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Monday, December 09, 2019

Former Intel Director Rebukes Trump ‘Assault’ On Justice Department


Reprinted with permission from


Warning about the grave Constitutional consequences of Trump trying to turn the FBI into his private police force, and using it to launch political investigations, former Director of National Intelligence James Clapper stressed that the new developments pose a threat to American democracy.

“That’s actually a very disturbing assault on the independence of the Department of Justice,” said Clapper on CNN Monday morning. “I think when this president, or any president, tries to use Department of Justice as a kind of private investigatory body, that’s not good for the country.”

Appearing on MSNBC Monday morning, former Acting Attorney General Sally Yates agreed with Clapper’s ominous assessment: “What we’re seeing here is the President has just taken his all-out assault on the rule of law to a new level. And this time he is ordering up an investigation of the investigators who are examining his own campaign.”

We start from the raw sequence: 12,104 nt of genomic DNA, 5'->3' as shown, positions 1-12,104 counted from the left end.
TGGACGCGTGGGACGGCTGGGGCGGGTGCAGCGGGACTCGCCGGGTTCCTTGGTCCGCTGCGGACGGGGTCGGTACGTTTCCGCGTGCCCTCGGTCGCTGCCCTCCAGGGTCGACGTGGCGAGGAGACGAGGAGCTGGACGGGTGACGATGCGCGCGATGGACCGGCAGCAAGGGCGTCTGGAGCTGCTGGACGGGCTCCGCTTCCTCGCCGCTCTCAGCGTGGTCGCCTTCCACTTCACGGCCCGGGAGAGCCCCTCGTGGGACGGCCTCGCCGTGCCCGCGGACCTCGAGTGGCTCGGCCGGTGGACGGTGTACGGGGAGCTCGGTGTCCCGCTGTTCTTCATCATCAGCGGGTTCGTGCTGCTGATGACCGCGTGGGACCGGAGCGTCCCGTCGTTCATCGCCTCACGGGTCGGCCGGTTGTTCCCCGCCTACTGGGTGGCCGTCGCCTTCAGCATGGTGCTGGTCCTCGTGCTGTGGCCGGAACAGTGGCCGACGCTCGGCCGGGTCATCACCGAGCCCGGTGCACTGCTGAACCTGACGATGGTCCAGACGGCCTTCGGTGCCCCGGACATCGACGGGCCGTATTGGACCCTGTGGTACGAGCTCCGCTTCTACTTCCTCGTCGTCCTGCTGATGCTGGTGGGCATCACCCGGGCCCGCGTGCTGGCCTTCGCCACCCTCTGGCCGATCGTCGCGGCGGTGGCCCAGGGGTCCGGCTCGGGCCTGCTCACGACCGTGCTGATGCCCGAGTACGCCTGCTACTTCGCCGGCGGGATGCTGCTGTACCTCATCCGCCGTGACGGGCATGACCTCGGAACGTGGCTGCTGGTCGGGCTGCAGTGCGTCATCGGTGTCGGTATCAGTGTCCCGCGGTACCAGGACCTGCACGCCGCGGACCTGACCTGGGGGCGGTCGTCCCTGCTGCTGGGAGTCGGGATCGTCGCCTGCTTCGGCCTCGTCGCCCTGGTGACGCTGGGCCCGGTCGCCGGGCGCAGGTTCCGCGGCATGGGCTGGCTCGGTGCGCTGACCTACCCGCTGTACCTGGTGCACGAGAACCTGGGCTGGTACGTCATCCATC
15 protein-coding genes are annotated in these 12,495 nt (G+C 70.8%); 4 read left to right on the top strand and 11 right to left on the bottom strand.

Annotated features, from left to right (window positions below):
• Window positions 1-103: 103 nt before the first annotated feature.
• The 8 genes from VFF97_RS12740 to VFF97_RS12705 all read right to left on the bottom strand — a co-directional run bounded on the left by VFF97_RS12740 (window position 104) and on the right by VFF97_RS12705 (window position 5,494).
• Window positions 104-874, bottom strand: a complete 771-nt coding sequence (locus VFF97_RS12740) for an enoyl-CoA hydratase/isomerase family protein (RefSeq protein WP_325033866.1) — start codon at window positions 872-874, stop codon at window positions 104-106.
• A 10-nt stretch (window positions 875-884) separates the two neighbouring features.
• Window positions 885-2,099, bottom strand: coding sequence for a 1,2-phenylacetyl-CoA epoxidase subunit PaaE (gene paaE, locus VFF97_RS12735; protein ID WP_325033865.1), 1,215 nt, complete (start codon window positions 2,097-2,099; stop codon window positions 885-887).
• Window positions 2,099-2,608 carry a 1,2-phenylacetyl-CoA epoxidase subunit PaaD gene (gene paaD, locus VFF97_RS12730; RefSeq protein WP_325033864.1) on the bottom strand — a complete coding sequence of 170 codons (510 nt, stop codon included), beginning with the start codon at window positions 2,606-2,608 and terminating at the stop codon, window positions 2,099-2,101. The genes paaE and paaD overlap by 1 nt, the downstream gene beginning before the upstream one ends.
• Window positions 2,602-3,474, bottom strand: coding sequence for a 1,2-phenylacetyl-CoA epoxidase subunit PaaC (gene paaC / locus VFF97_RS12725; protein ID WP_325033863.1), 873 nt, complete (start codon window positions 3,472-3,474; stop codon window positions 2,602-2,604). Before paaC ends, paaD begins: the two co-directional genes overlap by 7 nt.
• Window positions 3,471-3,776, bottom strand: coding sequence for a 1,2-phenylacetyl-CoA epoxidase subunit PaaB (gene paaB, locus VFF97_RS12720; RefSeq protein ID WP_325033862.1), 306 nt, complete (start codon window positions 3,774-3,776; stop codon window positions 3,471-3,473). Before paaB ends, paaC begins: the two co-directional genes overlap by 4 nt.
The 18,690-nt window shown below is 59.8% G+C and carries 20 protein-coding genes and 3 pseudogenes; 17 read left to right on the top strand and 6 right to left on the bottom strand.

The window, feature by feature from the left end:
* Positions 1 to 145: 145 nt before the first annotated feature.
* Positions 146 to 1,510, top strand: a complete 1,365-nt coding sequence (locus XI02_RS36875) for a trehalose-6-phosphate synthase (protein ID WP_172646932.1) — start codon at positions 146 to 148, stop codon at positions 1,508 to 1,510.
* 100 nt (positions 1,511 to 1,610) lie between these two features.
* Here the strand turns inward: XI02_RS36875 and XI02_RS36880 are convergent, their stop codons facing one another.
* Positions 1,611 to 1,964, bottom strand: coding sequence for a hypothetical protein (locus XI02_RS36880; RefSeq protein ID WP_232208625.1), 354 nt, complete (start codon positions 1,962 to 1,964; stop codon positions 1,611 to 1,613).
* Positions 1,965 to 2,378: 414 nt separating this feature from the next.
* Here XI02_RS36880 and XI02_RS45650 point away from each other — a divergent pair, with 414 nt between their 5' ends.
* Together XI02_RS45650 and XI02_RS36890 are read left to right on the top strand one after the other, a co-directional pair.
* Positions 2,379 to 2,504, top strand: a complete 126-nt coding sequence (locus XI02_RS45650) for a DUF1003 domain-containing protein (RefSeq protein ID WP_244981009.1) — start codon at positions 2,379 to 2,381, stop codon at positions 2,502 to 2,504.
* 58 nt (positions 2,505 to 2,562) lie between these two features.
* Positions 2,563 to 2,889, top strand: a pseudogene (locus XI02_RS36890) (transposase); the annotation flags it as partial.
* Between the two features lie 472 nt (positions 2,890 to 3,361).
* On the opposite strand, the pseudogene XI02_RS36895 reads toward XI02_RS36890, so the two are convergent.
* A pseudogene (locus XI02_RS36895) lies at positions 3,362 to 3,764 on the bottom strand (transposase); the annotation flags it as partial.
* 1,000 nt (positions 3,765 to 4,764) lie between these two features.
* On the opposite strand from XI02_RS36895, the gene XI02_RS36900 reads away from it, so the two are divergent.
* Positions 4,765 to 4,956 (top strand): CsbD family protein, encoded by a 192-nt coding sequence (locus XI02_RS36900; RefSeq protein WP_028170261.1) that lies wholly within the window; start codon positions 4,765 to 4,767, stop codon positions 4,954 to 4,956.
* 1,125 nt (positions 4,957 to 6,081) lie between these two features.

Clapper also urged viewers not to be distracted by Trump’s smokescreen and his wild, unsubstantiated claims about being the target of some sort of Deep State initiative.

“This is not about spying on his campaign. It’s about what the Russians are doing,” said Clapper. “Were they attempting to infiltrate the campaign? That’s the concern.”

Clapper’s warning came after Trump’s unhinged weekend Twitter outburst, where he waded even deeper into wild, hollow claims about how President Barack Obama’s Justice Department targeted Trump for political reasons.

“I hereby demand, and will do so officially tomorrow, that the Department of Justice look into whether or not the FBI/DOJ infiltrated or surveilled the Trump Campaign for Political Purposes – and if any such demands or requests were made by people within the Obama Administration!” Trump wrote.

Trump’s bizarre premise it seems is that during the 2016 campaign, the FBI somehow should have been forbidden from following leads of Russian interference if the leads led them directly to the Trump campaign, which they reportedly did.

It all harkens back to the winter of 2017 when, after taking office, one of the first signature lies of Trump’s term was his outlandish, completely unfounded allegation that President Obama had ordered Trump Tower be wiretapped during the 2016 campaign.

The conspiracies remain a purposeful distraction, Clapper suggests. “The important thing here is a foreign nation, particularly an adversary, was trying to influence a political campaign, and that’s not good for the country.”


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